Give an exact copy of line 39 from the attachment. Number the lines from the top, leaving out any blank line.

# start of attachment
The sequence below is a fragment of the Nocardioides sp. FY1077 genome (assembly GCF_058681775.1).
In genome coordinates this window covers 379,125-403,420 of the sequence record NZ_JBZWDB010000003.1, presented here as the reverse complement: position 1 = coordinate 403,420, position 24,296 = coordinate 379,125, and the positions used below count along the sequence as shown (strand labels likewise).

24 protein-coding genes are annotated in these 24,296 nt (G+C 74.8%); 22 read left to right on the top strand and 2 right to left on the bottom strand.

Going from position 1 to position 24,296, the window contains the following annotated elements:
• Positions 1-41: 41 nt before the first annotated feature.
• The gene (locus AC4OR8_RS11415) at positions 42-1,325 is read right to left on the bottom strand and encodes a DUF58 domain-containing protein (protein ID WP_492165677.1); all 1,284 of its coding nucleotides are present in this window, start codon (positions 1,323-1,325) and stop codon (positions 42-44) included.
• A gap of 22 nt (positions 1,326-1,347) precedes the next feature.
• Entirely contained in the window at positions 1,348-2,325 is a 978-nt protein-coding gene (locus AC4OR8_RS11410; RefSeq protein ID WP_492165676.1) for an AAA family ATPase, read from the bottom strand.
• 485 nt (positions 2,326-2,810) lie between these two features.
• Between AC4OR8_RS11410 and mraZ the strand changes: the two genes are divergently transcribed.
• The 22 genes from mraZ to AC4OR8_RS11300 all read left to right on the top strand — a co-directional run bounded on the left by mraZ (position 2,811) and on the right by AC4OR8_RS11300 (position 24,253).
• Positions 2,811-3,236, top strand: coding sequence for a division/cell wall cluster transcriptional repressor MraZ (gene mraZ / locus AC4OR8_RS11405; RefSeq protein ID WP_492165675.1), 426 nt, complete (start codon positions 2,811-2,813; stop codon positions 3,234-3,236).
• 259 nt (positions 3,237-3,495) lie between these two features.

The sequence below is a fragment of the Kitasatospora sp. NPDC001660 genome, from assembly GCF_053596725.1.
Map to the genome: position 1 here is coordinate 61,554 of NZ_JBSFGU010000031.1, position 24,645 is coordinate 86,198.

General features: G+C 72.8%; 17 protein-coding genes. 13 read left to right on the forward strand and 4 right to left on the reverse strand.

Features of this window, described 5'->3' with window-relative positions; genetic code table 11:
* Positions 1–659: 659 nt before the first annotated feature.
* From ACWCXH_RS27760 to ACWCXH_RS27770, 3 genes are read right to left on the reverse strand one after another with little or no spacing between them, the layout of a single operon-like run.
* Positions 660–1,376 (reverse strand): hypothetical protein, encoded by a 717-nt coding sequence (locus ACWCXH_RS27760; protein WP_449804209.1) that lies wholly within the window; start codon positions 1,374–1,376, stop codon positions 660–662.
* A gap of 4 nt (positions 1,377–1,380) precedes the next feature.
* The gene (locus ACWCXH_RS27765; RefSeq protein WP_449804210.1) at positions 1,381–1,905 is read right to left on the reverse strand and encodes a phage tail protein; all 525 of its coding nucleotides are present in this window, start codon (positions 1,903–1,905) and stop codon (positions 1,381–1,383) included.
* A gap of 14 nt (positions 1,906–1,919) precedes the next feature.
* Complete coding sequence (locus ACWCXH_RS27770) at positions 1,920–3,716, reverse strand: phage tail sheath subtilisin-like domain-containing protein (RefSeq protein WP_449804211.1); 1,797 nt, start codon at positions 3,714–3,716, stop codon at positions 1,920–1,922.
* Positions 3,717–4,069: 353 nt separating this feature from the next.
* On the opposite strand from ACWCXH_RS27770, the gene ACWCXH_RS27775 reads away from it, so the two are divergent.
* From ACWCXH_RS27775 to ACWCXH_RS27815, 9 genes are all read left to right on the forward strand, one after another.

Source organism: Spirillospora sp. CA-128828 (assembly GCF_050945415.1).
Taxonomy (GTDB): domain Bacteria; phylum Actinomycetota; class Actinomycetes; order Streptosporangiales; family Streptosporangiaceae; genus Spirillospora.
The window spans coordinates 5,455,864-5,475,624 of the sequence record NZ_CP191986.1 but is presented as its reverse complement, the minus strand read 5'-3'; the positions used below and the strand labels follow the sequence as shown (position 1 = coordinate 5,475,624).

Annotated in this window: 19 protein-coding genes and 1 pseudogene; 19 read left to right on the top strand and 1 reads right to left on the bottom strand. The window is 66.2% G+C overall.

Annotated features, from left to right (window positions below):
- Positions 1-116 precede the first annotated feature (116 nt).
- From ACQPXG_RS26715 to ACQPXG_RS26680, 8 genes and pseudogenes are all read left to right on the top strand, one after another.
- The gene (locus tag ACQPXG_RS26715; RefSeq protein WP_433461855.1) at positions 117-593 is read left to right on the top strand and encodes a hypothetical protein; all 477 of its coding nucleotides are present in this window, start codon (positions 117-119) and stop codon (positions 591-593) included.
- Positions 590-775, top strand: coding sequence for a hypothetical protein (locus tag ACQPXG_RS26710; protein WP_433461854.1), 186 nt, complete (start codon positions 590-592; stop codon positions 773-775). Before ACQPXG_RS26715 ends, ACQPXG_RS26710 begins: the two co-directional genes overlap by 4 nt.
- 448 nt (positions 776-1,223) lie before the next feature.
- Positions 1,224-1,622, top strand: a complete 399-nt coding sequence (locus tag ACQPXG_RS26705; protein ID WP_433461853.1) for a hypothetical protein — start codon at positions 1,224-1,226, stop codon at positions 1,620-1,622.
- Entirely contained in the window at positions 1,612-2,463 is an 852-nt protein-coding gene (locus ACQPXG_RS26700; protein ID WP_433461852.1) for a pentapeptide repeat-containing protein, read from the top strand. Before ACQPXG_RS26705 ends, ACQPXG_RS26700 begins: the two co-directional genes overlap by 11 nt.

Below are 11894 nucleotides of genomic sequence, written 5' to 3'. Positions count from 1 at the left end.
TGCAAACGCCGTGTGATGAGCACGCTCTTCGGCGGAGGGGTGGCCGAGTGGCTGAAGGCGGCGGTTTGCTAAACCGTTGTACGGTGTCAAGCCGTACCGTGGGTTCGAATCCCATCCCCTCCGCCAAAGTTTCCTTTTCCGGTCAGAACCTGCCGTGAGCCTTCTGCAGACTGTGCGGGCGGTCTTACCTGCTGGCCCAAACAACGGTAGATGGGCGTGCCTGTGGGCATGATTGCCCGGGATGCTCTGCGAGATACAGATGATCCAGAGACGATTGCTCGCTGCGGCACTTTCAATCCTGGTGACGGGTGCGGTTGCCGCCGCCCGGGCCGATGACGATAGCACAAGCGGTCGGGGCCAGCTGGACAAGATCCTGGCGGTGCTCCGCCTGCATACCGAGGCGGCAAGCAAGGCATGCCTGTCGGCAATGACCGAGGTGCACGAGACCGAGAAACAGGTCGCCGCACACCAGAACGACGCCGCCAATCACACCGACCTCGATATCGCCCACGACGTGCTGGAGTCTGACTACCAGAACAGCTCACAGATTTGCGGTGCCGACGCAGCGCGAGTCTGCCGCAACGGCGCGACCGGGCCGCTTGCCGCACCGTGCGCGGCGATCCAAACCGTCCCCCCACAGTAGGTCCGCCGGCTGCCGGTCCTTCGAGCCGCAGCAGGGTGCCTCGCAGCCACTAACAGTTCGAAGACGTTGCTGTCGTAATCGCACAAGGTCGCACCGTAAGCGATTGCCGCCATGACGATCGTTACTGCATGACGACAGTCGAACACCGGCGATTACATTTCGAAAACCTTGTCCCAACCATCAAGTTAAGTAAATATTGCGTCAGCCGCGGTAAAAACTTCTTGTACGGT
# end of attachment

- Entirely contained in the window at positions 1,612-2,463 is an 852-nt protein-coding gene (locus ACQPXG_RS26700; protein ID WP_433461852.1) for a pentapeptide repeat-containing protein, read from the top strand. Before ACQPXG_RS26705 ends, ACQPXG_RS26700 begins: the two co-directional genes overlap by 11 nt.